It's time for me to do our monthly reflection and I really don't feel like doing it because I am not proud of what I did this past September for our blog and bookstagram. Certain things (which I'll get to in a bit) are doing well, but I just don't feel like I am doing anything. (Explanations will come shortly.)
If you are new to our monthly reflections, let me catch you up. In these little reflections, I look back at how the month was for our Instagram and blog, by looking at statistics along with my own thoughts and opinions. I also look ahead and write about what will hopefully happen in the next month, in this case October.
Something I think that us bookworms or really anyone who is reading a book is that sometimes we aren’t really prepared to read a book. Not in the sense that we don’t know some words or the subject/events of the book are not what was expected. What I’m talking about is bookmarks. We never can really seem to find them when needed, or we don’t want to use that special bookmark we made or bought for $20. Whether it’s because you decided to start reading a book you found at a library/bookstore that you didn’t intend to get, or because you lost your bookmark or some other reason, we all face that big imposing question: Should I try to remember the page number, or should I dog-ear the book?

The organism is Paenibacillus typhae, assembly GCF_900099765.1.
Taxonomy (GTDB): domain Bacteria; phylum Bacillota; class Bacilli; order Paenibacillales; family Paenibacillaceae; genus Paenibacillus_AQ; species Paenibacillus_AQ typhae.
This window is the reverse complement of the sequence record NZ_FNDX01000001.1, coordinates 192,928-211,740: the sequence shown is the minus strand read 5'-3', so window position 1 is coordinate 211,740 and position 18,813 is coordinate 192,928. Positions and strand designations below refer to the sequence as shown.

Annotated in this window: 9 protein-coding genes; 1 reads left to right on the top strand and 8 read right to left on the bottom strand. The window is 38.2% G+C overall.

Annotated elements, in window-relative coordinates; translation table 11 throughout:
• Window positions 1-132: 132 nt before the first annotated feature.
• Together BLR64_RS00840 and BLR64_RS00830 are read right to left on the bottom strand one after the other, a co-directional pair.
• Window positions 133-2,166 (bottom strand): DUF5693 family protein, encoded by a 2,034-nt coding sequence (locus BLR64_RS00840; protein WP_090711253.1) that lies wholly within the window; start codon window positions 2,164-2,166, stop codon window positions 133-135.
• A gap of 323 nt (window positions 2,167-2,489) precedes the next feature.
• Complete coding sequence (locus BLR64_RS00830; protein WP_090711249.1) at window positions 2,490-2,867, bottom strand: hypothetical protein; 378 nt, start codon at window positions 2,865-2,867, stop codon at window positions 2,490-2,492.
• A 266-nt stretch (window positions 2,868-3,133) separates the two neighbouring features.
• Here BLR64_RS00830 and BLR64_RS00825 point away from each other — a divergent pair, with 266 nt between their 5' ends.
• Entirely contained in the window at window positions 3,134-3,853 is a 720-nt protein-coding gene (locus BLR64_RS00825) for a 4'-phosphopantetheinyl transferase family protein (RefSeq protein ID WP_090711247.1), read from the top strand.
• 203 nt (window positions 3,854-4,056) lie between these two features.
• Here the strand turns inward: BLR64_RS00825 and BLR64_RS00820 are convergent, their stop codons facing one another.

If you’re someone who deeply cares for all books - your own and others’ - then the last option isn’t really an option at all.
So here is a solution that might come in handy at school. Do you have a regular-sized square sticky note? Have a few seconds? Well, this little trick might save your book’s (and possibly your own) life.
Title: When Marnie Was There Author: Joan G. Robinson Genre: Fiction Rating: 3 out of 5 Reviewer: Julia
Anna is using her "ordinary face" more and more often, and is told by her teachers at school that she is not-even-trying. She doesn't have any friends, and is on the outside of an imaginary social circle. Her foster parents, worried about her, send her away to the Peggs, some family friends, to get better. There, she is free to wander about the land around her, and starts to feel a strange connection with the old marsh house that seems to be empty. Or is it?
Soon she meets Marnie, who lives at the house, and the two become friends, bonding and sharing their secrets. But soon Marnie vanishes and a new family is at the house, and Anna begins to question what's real and what's not.
On September 2nd, The Light Between Oceans started to be shown in movie theaters. I saw it the same day, a handful of months after reading and falling in love with the novel by M. L. Steadman in which the movie was based on.
I think that the movie was a very good adaptation of the book. Sure, there were a few things that were changed, but I feel like not too much was lost in the movie.
Some things that were changed I didn't mind all that much (such as cutting down on the time that was spent with Tom in jail and the whole confusing grieving period of time for Isabel, Hannah, and Lucy Grace), but other things, while they may seem small and not that important at all, were important to me. For instance, in the movie, there was only two crosses for two babies, not three. I think that having three makes it more understandable for Isabel to be so upset that she decides to keep a random baby that washed up on the shore.